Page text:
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Researching: Search Words


Using keywords to search:

Include important words and phrases.

Describe a central or major concept.

Use broader and more general words for more results.  "birds of prey" "raptors"

Use narrower and more specific words for fewer results.  "red-tailed hawk" "peregrine falcon"


Using subject headings:

For discipline "controlled vocabularly."

To discover the subject headings for your topic do a keyword search.

Then browse the results and note the "assigned" subjects, descriptors or major concepts.

After that, redo your search with the "assigned" subjects, descriptors or major concepts.


From Basic to Advanced Searching

While searching most, but not all databases, you can go to a basic search page and perform an advanced search there. Be sure to capitalize AND, OR and NOT. Use quotation marks for phrases and use parentheses as needed. See the box below for more detail.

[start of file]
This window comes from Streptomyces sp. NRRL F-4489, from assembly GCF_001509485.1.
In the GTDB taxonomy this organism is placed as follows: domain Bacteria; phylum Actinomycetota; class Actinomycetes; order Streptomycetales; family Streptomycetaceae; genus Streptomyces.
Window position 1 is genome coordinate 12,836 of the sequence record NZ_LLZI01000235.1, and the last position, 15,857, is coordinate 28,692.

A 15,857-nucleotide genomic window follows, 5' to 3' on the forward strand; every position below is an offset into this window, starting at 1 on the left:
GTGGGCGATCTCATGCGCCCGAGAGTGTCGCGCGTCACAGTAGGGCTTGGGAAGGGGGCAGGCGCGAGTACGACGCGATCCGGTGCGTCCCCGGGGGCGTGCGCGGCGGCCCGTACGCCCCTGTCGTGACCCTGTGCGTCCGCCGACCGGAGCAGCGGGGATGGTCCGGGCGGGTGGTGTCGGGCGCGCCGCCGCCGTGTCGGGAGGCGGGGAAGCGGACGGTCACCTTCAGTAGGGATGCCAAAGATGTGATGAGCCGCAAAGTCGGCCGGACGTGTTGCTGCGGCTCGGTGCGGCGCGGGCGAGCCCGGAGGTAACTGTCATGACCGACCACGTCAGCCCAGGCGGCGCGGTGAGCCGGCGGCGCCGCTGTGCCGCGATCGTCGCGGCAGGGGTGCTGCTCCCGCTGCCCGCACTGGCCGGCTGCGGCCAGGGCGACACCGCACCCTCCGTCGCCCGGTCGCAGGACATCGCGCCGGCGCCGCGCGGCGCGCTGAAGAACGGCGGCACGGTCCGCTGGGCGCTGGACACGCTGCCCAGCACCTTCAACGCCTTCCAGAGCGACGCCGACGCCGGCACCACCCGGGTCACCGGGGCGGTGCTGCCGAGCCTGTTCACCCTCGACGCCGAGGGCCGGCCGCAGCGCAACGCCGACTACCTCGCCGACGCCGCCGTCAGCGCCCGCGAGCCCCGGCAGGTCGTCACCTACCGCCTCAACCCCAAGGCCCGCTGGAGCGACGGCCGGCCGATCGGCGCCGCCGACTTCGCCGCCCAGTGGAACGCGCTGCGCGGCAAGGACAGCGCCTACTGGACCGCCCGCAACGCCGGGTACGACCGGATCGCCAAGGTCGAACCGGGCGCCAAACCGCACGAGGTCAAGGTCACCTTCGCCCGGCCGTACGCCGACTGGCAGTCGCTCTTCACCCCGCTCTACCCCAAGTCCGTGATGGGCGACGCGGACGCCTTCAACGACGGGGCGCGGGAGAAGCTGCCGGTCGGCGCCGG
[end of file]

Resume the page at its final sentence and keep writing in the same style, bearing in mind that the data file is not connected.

Use OR to search for similar concepts; and NOT to exclude a sub-topic.

"global warming" OR "climate change"

(("global warming" OR "climate change") NOT economics)


Use AND to interrelate concepts; and NOT to exclude a sub-topic.

"global warming" AND "sea level"

(("global warming" AND "sea level") NOT estuaries)


Example, EBSCOhost basic search screen:


Sometimes, + is used instead of AND and - is used instead of NOT.

Example, WorldCat Local Discovery basic search screen.


From Basic to Advanced Searching... Using Phrases

Notice how keeping a phrase in quotes or parentheses changes your search results, if at all.


For one search you may find that a phrase is best kept in quotes; while for another search, you may find it is best to allow the words in the phrase be searched apart.


Think about whether or not the phrase you are using needs to be kept together as a search string.

From Basic to Advanced Searching... EBSCOhost

Handout about Boolean searching in EBSCOhost. Use the examples when searching other databases, too.



Using Boolean Operators: AND, OR, and NOT

Connect search terms, whether keywords or subject headings, to narrow or broaden the results. AND is the default operator for most databases. Google will automatically put an AND between search terms.


Using AND

     To find all the words. To narrow your search.

     cats AND dogs


Using OR

     To find any of the words. To broaden your search.

     cats OR dogs


Using NOT

     To narrow your search.

     cats NOT kittens


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